- Individualized factors (ex. Weight, body chemistry, genetic makeup, and metabolic rate)
Even though there are many factors that can affect the length of time in a medically-assisted detox program, the average is around 4-7 days. Some medications like benzodiazepines or methadone can require a lengthier than usual detox period. This is especially true if they are being used at higher doses or for a longer period of time.
Safety of Medical Detox Programs
When someone needs to go through withdrawal from alcohol and/or drugs, research has shown that medical detox is the most effective and safest option for cleansing their body of these substances.
Every part of these programs is led by trained and experienced physicians and medical professionals. Since there are so many severe withdrawal symptoms which can occur such as a spike in temperature, blood pressure and heart rate, it is much safer to be supervised by medical staff during detox than to try to do it on your own.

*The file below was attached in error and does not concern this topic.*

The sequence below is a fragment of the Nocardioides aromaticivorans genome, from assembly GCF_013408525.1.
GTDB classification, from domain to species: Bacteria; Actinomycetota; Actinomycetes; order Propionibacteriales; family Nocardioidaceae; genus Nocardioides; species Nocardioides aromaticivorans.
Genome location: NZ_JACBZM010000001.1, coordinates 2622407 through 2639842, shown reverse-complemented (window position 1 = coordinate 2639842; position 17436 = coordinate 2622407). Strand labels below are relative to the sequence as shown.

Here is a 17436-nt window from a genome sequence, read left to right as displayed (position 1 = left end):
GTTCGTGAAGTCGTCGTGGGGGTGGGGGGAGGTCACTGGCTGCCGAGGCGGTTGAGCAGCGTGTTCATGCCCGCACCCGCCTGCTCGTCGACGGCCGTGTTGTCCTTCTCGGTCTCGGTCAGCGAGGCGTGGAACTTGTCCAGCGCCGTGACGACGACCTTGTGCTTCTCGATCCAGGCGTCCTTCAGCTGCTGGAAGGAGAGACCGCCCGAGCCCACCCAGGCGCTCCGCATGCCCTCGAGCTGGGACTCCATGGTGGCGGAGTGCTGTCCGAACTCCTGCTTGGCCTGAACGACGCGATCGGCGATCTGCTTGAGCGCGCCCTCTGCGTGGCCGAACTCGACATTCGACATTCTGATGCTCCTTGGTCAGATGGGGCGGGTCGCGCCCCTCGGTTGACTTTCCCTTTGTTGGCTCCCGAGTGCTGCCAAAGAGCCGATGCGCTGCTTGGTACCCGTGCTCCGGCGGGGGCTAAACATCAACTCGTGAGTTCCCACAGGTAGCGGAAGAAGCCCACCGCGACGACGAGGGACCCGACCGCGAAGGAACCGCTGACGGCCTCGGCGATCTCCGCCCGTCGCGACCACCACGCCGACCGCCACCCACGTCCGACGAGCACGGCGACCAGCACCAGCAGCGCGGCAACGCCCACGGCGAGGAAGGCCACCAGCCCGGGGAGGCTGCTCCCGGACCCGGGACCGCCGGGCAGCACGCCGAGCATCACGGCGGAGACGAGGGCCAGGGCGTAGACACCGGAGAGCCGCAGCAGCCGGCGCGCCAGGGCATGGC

What Comes After Detoxing
Effective recovery strategies don’t end when the medical detox program is completed. In fact, that is just the start of recovery. Once you have finished detoxing, we highly recommend attending an addiction treatment program. This can help you to learn coping strategies, overcome trauma, deal with addiction-related issues and find out more about the underlying issues relating to your addiction.
Finding the Best Medical Detox Program
If you are in need of a medical detox program and a path forward into recovery afterwards, Through the Archway can help. We are closely affiliated with some of the best programs in the country which provide medical detox as well as partial-hospitalization, intensive outpatient treatment and more. If you or someone you love needs help, don’t let another day go by. Call Through the Archway at (844) 620-1546 and we’ll help you begin to turn things in the right direction.